MOSCOW -- After months of tough negotiations, pro-Western parties that led Ukraine's Orange Revolution reached agreement yesterday on restoring a coalition that would return former Prime Minister Yulia Tymoshenko to power.
"We won democracy for Ukraine by approving this decision today," Tymoshenko told parliament as she and other coalition leaders announced the agreement.
The country's new parliament faces a Saturday deadline to approve the deal, which could fall apart because of tensions within the coalition. But representatives of Tymoshenko's bloc and two other leading groups initialed the 103-page agreement yesterday afternoon. It was due to go today to the 450-seat parliament. The three blocs, which emerged from the 2004 Orange Revolution, hold 243 seats.
A majority of the parliament, elected in March, must support a coalition and a prime minister for a new government to take office.
Tymoshenko was a key leader in the 2004 street protests of electoral fraud that forced a repeat presidential runoff election that brought to power her ally, current President Viktor A. Yushchenko. Tymoshenko served as his prime minister until the two had a falling out in September.
Tymoshenko's supporters see her as a leader who would fight Ukraine's endemic corruption. A restored Orange coalition with her as prime minister would push the country toward closer ties with Europe and the United States, including possible membership in the European Union and NATO. Such a coalition also would help ensure the continued development of democracy in the former Soviet state, backers say.
In the March 26 parliamentary election, the Party of Regions - led by Yushchenko's opponent in the 2004 runoff election, Viktor F. Yanukovych - finished with the most seats but not enough to form a parliamentary majority.
Vitaly Chepinoga, a spokesman for Tymoshenko, said in a telephone interview from Kiev that the coalition agreement provides that her bloc can choose the prime minister, while Yushchenko's Our Ukraine, another party to the agreement, can pick the speaker of parliament. The Socialists, the third bloc to sign the deal, would name the first deputy prime minister.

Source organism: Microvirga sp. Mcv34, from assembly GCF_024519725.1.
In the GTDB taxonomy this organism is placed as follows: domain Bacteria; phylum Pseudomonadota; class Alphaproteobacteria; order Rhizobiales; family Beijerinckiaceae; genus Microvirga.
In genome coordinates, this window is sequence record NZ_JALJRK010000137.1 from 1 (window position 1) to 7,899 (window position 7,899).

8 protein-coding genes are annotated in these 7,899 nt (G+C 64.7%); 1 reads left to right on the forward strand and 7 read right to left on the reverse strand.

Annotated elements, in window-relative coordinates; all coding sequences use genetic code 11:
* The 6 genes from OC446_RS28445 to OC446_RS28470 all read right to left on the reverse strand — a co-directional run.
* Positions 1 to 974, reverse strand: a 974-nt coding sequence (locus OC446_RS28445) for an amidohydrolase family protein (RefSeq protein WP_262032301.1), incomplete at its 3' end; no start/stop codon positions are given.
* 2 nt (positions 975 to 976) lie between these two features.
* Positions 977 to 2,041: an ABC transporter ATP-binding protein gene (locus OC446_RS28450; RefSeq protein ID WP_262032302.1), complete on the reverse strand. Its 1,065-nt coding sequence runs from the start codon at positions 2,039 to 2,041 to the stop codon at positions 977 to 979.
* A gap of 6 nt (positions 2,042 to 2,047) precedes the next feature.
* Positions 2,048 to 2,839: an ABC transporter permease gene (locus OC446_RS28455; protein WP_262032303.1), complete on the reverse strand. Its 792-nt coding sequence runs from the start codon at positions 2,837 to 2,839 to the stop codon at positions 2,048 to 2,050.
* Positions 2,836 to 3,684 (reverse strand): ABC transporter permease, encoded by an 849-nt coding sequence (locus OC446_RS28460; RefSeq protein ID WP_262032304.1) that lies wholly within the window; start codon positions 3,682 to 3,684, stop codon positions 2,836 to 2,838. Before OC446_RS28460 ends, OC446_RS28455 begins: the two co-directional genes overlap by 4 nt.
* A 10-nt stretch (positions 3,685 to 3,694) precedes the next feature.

Throughout the negotiations, Tymoshenko's bloc has made it clear that she was its choice for prime minister.
"Yulia Tymoshenko will become Ukraine's prime minister," Chepinoga said.
But not all observers and players agreed that the deal was certain to be carried out.
"Such a coalition will not gather the signatures of 226 deputies," Yanukovych told journalists at parliament yesterday, according to the Ukrainian News Agency.
Uncertainty was fanned by Our Ukraine's surprise decision yesterday to nominate Petro Poroshenko, a wealthy businessman and former head of the National Security and Defense Council, for the parliamentary speaker's position. A bitter clash last September between Tymoshenko and the businessman, in which they and their allies traded charges of corruption and incompetence, led to the breakup of the coalition and Tymoshenko's ouster from the prime minister's post.
Vadym Karasyov, director of the Institute of Global Strategies, a Kiev think tank, said in a telephone interview that Poroshenko's nomination could lead to the deal falling apart.
"It is clear that even if Tymoshenko agrees to this, it will be much more difficult for her to become a strong prime minister with Poroshenko leading the parliament," he said.
Karasyov said the parties that grew out of the Orange Revolution, named after the color adopted by their movement, had suffered a serious blow to their popularity by taking so long to work out a coalition agreement. He added, however, that it has a chance to be effective.
"Tymoshenko is a strong politician, and she will be a strong prime minister," he said. "This job is not new to her. The Orange alliance will help Ukraine to move further on the road of democratic reconstruction, on the road to Europe, to European principles and values."
David Holley writes for the Los Angeles Times.